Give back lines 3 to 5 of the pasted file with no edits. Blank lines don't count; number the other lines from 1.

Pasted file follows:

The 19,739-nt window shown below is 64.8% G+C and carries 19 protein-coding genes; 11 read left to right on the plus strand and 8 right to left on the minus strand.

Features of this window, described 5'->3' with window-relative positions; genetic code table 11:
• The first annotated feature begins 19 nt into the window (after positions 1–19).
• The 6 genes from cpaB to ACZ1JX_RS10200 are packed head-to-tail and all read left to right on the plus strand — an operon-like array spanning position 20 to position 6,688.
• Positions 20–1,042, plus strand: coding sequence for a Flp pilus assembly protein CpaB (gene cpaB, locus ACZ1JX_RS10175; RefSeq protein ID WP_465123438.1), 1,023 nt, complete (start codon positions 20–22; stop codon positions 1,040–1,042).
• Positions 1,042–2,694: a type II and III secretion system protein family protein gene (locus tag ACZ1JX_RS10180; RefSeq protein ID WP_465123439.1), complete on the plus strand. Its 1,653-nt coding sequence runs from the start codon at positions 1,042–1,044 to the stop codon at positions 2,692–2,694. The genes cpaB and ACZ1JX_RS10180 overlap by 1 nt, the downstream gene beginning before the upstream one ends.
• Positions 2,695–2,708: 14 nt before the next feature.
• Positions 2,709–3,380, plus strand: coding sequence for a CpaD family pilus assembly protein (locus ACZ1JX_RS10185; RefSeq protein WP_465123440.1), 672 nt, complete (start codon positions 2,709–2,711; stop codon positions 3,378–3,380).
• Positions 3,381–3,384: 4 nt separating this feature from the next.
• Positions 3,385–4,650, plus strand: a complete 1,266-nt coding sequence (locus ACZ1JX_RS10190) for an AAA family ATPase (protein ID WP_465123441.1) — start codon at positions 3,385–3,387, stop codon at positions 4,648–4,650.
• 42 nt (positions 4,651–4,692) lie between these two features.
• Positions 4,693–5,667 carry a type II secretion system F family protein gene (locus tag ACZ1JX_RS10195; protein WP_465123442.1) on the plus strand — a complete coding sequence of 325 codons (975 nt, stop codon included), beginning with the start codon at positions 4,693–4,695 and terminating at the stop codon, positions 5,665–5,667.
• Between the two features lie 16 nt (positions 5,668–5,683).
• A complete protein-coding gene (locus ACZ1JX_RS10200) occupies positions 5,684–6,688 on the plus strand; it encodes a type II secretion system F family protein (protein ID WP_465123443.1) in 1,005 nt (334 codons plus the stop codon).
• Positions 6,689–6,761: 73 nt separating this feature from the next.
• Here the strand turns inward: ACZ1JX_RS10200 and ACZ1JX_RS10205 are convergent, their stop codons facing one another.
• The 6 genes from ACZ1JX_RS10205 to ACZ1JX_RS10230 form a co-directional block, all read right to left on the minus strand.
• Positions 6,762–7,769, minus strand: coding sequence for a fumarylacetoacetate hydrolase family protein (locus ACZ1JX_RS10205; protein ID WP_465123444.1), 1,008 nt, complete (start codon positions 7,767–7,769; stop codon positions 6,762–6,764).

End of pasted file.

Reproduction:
• The first annotated feature begins 19 nt into the window (after positions 1–19).
• The 6 genes from cpaB to ACZ1JX_RS10200 are packed head-to-tail and all read left to right on the plus strand — an operon-like array spanning position 20 to position 6,688.
• Positions 20–1,042, plus strand: coding sequence for a Flp pilus assembly protein CpaB (gene cpaB, locus ACZ1JX_RS10175; RefSeq protein ID WP_465123438.1), 1,023 nt, complete (start codon positions 20–22; stop codon positions 1,040–1,042).